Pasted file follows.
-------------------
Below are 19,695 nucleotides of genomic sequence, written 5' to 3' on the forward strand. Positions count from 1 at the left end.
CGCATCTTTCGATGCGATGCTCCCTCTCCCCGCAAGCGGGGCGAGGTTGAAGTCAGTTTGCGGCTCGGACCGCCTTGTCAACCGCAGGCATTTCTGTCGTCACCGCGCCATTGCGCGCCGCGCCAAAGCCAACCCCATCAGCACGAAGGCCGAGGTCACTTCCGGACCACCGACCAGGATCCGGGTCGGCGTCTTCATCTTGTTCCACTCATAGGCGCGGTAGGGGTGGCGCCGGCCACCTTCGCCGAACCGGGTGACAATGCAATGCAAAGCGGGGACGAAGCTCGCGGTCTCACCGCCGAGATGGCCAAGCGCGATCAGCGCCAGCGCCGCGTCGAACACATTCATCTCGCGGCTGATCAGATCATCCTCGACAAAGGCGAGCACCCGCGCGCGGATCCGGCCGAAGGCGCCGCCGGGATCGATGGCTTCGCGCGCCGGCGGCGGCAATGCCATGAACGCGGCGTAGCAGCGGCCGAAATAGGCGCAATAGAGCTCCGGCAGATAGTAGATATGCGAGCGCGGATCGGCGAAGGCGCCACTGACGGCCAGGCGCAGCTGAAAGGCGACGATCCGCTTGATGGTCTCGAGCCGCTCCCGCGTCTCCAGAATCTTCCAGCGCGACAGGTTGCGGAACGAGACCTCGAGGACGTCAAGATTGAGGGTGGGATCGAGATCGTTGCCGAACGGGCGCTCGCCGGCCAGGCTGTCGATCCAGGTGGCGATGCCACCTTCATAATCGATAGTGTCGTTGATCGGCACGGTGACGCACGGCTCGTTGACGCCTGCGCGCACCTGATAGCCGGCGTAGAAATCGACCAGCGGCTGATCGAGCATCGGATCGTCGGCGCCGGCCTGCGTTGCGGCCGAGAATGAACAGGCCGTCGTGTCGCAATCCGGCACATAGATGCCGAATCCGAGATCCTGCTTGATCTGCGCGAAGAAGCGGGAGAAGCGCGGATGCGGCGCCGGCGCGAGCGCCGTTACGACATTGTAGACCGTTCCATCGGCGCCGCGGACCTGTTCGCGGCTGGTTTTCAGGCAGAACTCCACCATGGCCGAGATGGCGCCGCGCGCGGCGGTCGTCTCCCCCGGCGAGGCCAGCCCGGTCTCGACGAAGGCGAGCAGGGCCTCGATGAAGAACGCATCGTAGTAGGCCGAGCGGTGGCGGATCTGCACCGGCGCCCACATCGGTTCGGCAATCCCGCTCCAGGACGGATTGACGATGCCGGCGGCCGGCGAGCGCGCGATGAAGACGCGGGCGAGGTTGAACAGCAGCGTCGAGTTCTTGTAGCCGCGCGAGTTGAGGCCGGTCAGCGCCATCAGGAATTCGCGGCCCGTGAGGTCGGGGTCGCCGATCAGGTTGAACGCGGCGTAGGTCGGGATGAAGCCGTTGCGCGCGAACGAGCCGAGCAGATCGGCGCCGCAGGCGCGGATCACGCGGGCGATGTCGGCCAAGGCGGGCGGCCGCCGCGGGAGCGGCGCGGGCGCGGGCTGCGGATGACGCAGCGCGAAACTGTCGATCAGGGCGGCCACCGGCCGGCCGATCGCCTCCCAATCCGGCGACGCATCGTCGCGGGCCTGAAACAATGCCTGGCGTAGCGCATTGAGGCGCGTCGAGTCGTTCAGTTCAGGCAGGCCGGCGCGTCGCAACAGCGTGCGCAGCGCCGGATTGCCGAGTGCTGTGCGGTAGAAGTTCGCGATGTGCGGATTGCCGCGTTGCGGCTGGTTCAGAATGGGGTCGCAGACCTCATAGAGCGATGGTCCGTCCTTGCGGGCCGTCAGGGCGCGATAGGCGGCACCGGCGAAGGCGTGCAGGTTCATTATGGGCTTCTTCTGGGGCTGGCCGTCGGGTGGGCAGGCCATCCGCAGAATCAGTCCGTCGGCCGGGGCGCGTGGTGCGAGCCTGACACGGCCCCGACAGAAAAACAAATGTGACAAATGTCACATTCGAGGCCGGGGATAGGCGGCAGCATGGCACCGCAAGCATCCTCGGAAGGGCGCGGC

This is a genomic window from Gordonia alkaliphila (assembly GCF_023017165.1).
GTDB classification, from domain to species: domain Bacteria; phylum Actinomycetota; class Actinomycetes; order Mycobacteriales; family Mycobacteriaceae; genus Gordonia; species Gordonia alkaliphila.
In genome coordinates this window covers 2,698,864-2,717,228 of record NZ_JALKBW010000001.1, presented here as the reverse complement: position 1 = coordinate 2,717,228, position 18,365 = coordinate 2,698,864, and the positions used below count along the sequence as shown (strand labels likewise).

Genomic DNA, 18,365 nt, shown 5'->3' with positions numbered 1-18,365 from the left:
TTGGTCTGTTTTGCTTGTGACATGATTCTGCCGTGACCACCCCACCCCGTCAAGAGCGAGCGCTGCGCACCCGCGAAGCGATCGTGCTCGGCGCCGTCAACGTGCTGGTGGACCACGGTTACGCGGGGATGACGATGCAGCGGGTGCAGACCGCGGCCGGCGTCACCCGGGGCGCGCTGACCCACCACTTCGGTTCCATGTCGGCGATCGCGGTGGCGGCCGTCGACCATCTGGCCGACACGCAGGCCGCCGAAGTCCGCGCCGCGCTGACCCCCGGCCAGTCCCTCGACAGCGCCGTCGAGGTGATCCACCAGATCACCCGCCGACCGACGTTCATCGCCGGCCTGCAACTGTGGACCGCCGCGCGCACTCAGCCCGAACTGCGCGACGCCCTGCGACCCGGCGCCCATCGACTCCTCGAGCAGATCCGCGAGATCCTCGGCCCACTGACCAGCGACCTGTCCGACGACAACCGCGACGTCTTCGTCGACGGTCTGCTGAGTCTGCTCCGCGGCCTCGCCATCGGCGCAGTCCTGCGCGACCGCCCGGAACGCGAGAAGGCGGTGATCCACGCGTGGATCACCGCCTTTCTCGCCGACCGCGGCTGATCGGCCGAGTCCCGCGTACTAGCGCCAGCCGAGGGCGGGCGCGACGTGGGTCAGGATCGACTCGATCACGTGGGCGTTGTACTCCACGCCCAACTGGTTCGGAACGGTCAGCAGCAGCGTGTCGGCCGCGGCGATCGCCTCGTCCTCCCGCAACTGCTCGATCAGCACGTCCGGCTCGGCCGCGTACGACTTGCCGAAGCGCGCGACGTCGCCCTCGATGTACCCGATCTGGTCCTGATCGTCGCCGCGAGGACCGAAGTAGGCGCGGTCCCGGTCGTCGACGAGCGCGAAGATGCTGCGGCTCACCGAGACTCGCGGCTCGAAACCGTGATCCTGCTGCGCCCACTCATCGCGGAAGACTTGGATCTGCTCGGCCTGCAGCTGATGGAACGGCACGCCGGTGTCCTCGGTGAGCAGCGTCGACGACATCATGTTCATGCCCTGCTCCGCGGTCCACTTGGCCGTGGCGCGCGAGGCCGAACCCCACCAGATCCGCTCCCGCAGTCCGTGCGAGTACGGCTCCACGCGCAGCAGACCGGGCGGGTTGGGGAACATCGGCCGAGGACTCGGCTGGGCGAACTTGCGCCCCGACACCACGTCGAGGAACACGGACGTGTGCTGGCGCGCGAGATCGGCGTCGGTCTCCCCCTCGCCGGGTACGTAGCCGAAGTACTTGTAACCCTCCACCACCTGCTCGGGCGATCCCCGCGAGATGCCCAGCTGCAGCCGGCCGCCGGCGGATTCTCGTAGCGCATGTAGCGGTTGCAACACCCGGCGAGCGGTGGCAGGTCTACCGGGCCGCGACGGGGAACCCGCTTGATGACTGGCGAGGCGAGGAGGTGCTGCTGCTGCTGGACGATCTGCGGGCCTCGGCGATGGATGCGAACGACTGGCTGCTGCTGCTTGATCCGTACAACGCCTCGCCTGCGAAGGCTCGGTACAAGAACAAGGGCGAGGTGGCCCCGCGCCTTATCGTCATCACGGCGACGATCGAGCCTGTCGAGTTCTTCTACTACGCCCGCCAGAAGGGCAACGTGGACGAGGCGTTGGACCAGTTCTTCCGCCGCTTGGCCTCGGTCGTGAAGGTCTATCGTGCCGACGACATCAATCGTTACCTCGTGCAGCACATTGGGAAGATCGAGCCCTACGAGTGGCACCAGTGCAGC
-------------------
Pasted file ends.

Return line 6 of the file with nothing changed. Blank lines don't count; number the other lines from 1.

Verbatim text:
Genomic DNA, 18,365 nt, shown 5'->3' with positions numbered 1-18,365 from the left: